If you read between the lines of Mark, Matthew, Luke, and John, you'll also find other examples of Jesus' humor. Man, it was sharp. Now, it wasn't the kind of humor we might recognize today; as far as we know, they didn't tell "knock-knock" jokes or have an ancient version of "Jackass" back in the day. Jesus' humor was contemporary and subtle; it was used in such a way as to illustrate a point to his flock, rather than jamming it down their throats. He loved allegory, metaphor, was a master of sarcasm and a lover of puns. Sometimes when I read the Gospels, I can all but see the deadpan delivery when Jesus confronts a situation so ridiculous, the only way to respond is with humor.

Take Luke, chapter 19. Zacchaeus was a short little man, and a tax collector--one of the most reviled--if not the most reviled--of men in that day. No one ever wanted to mix with tax collectors, because to do so was to soil oneself with a man in cahoots with Rome. Sort of like any member of Congress in today's world.

Anyway, Zacchaeus was really short. One day Jesus came to town and a huge crowd gathered round him as he walked through the streets. Zacchaeus had heard so much about the Rabbi and wanted to get a good look at him. So he tucked his pride in his pocket, skirted the edge of the horde, and climbed as far up a tree as he could go in order to get a birds-eye view.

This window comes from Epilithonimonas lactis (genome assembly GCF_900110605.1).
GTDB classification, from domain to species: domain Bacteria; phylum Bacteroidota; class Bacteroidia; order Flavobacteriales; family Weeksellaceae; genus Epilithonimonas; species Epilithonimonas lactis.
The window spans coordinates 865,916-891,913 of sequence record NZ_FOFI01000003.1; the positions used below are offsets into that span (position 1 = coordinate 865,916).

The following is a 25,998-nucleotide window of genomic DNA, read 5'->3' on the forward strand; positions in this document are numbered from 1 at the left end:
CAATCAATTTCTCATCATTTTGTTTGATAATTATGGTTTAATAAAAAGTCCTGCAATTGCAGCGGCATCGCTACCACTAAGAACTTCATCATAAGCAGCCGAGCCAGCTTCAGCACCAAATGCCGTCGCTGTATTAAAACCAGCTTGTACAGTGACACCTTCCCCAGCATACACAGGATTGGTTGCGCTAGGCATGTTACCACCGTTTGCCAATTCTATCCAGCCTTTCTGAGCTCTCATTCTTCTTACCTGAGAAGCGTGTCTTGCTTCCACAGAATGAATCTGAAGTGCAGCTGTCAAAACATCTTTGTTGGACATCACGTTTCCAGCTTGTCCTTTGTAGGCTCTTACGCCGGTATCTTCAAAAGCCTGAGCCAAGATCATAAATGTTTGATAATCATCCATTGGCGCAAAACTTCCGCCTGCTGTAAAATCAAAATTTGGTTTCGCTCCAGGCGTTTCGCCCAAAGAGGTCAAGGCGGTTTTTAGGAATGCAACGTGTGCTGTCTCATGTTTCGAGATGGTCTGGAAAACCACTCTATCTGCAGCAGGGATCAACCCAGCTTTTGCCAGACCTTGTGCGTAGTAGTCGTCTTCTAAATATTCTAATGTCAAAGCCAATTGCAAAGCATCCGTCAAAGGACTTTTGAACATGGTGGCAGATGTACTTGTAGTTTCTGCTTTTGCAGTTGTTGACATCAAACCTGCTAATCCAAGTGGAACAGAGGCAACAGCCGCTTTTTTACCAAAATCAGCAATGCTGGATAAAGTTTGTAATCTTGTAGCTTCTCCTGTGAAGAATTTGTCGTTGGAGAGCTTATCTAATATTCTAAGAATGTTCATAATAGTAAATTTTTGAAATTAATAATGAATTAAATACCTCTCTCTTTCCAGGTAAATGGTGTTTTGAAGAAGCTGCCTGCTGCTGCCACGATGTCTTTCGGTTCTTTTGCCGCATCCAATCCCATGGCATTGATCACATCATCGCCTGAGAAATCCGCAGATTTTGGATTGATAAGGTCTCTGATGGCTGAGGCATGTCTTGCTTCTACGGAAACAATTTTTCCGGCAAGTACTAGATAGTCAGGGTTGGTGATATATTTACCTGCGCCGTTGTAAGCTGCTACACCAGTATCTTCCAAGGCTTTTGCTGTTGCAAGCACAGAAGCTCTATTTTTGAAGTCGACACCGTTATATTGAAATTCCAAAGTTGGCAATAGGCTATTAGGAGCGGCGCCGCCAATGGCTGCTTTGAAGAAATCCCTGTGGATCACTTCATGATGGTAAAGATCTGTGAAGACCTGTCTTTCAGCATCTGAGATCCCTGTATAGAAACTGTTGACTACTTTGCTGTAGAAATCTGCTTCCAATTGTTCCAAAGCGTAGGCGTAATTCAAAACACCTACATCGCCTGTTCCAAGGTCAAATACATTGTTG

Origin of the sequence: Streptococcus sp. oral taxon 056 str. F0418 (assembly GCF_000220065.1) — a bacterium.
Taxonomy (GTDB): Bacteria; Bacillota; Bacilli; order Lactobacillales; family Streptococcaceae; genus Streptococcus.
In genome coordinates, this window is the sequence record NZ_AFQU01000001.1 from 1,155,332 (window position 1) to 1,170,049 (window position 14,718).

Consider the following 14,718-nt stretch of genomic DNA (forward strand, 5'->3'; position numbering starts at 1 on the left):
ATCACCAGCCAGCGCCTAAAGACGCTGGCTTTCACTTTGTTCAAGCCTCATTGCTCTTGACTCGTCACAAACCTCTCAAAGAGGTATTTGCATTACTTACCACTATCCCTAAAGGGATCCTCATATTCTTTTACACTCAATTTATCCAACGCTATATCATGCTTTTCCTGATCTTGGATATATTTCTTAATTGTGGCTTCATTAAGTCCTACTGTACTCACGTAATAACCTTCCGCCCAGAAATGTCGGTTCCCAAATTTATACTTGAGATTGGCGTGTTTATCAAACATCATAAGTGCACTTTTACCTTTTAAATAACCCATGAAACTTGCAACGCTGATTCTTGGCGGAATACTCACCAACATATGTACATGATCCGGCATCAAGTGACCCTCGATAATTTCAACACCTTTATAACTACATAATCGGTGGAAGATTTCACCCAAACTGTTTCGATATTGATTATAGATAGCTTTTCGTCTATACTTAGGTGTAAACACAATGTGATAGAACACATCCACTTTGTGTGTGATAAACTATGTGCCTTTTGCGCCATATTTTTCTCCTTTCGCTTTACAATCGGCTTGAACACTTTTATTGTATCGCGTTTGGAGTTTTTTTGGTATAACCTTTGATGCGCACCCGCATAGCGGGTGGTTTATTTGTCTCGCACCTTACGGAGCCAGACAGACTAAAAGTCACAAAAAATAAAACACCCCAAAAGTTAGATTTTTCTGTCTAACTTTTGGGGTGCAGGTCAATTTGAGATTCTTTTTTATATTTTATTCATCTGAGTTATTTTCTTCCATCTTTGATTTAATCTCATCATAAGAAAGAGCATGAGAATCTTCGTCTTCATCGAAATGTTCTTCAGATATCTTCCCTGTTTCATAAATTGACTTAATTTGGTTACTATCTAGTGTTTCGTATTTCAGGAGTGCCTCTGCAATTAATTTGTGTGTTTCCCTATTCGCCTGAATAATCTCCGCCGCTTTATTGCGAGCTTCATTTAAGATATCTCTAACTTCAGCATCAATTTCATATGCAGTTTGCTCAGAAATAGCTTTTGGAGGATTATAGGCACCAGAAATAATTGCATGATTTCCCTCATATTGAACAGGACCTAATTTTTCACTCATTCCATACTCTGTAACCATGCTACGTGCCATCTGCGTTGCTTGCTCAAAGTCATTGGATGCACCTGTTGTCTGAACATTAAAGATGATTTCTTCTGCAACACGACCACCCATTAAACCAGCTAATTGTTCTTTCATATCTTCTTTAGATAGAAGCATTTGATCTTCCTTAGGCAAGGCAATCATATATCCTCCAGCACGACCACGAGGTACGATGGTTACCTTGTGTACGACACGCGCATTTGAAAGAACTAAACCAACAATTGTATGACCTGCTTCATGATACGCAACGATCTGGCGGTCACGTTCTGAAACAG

Now, the idea of a tax collector debasing himself in such a way is funny enough. But when Jesus saw this short little man dangling precariously atop the branches, he stunned both Zachheus and the crowd by saying, in what I imagine to be a completely droll and straight-faced manner, "Zacchaeus, come down. I'm going to stay at your house tonight."

I mean, what would you say to a man peering through tree branches at you? You might smile and wave, or maybe nudge your buddies and point the guy out. Jesus went one better, shocking the assembled crowd by not only inviting himself to the sinner's house, but actually deigning to speak to the man. It turned everyone on their ears. And Jesus knew it. It's hysterical. Better yet, he won a convert with humor rather than force. That's an effective speaker.